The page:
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Stock Dividends Yields More than 30 Year Treasury Bond

On Tuesday, for the first time since the height of the last recession in March, 2009, stock dividends were earning investors more than 30 year treasury bonds. This phenomenon occurred due to investors becoming frightened from the trade war and pouring their wealth into safer assets. Despite the yield curve inversion being a common sign for a recession, the continual slide of the 30 year bond yield (to 1.961%) benefits the equity market and allows investors that are attempting to acquire long term assets to reinvest into safer stock options.

The yield curve inversion could potentially be an extremely important facet to our current economy, especially with the US-China trade war scaring investors away from the stock market. Now that investors have motivation to reinvest their funds into stock options, there is the high possibility that we can witness a necessary rebounding of our previously expanding stock market. Furthermore, if the stock market is able to regain some footing, confidence can start to rebuild and our economy can continue on it’s path to aggressive growth.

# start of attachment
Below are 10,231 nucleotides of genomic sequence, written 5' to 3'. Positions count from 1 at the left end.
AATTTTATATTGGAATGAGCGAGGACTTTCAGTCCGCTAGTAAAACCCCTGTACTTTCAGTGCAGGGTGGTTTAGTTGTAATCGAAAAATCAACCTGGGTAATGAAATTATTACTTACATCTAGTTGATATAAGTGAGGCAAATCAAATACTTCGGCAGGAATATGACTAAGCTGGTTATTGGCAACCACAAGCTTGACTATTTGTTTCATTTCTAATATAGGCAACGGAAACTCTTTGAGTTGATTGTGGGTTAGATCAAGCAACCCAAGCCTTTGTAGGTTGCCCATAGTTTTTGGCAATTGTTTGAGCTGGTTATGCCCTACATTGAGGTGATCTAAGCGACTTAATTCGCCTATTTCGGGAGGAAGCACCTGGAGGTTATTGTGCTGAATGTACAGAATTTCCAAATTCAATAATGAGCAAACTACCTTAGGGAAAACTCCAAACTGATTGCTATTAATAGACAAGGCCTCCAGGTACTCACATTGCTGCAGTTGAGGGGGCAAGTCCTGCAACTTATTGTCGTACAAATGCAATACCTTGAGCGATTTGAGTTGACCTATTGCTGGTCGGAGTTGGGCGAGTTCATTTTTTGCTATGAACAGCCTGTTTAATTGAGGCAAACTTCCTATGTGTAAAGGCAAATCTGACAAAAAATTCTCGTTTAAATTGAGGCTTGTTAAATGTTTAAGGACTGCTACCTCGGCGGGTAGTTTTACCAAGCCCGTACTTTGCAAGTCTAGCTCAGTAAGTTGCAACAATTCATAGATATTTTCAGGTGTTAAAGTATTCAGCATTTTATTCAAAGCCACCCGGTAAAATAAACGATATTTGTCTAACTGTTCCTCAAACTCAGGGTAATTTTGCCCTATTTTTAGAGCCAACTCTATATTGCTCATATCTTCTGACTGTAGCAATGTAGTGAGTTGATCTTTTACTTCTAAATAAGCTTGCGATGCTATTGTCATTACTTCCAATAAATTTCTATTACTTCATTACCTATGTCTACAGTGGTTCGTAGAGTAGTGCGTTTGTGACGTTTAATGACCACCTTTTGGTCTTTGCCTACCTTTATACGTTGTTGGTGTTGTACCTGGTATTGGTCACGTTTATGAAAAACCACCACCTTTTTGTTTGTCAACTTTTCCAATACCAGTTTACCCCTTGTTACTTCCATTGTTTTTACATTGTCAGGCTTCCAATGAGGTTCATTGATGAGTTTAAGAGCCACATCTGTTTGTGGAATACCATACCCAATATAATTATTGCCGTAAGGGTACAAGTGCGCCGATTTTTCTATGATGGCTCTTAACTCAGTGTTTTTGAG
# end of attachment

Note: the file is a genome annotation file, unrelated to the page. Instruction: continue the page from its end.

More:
Despite the hopeful benefits that the yield curve inversion provides, investors should still have some reservations. The only reason that the 30 year treasury bond rate has decreased is because the economy has also slowed growth. The trade war has inherently makes the stock market riskier and even more unpredictable, which could lead to massive losses for investors that are attempting to switch their long term assets from bonds to safer stocks.

Keith Knutsson of Integrale Advisors commented that, “The yield curve inverting does not show signs of a recession, but a huge possibility for investment within the stock market.”

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